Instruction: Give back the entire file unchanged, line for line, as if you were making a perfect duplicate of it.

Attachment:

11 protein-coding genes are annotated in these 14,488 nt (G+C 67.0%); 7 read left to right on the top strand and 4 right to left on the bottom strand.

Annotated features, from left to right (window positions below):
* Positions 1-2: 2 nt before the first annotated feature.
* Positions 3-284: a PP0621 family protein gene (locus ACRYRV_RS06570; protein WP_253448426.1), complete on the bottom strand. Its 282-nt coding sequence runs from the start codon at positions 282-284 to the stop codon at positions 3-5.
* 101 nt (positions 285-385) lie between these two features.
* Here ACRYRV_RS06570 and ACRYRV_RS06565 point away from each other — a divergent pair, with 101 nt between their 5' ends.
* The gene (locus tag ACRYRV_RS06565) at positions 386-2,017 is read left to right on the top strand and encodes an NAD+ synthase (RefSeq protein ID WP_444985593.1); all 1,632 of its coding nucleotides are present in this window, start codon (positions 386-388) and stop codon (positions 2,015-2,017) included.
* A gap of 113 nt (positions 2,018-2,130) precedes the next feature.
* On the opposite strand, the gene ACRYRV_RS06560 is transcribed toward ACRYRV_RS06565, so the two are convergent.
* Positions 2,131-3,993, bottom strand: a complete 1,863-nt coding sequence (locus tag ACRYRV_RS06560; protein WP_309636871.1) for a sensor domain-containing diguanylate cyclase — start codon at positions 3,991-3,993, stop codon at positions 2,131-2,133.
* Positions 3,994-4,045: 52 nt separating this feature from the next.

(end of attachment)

11 protein-coding genes are annotated in these 14,488 nt (G+C 67.0%); 7 read left to right on the top strand and 4 right to left on the bottom strand.

Annotated features, from left to right (window positions below):
* Positions 1-2: 2 nt before the first annotated feature.
* Positions 3-284: a PP0621 family protein gene (locus ACRYRV_RS06570; protein WP_253448426.1), complete on the bottom strand. Its 282-nt coding sequence runs from the start codon at positions 282-284 to the stop codon at positions 3-5.
* 101 nt (positions 285-385) lie between these two features.
* Here ACRYRV_RS06570 and ACRYRV_RS06565 point away from each other — a divergent pair, with 101 nt between their 5' ends.
* The gene (locus tag ACRYRV_RS06565) at positions 386-2,017 is read left to right on the top strand and encodes an NAD+ synthase (RefSeq protein ID WP_444985593.1); all 1,632 of its coding nucleotides are present in this window, start codon (positions 386-388) and stop codon (positions 2,015-2,017) included.
* A gap of 113 nt (positions 2,018-2,130) precedes the next feature.
* On the opposite strand, the gene ACRYRV_RS06560 is transcribed toward ACRYRV_RS06565, so the two are convergent.
* Positions 2,131-3,993, bottom strand: a complete 1,863-nt coding sequence (locus tag ACRYRV_RS06560; protein WP_309636871.1) for a sensor domain-containing diguanylate cyclase — start codon at positions 3,991-3,993, stop codon at positions 2,131-2,133.
* Positions 3,994-4,045: 52 nt separating this feature from the next.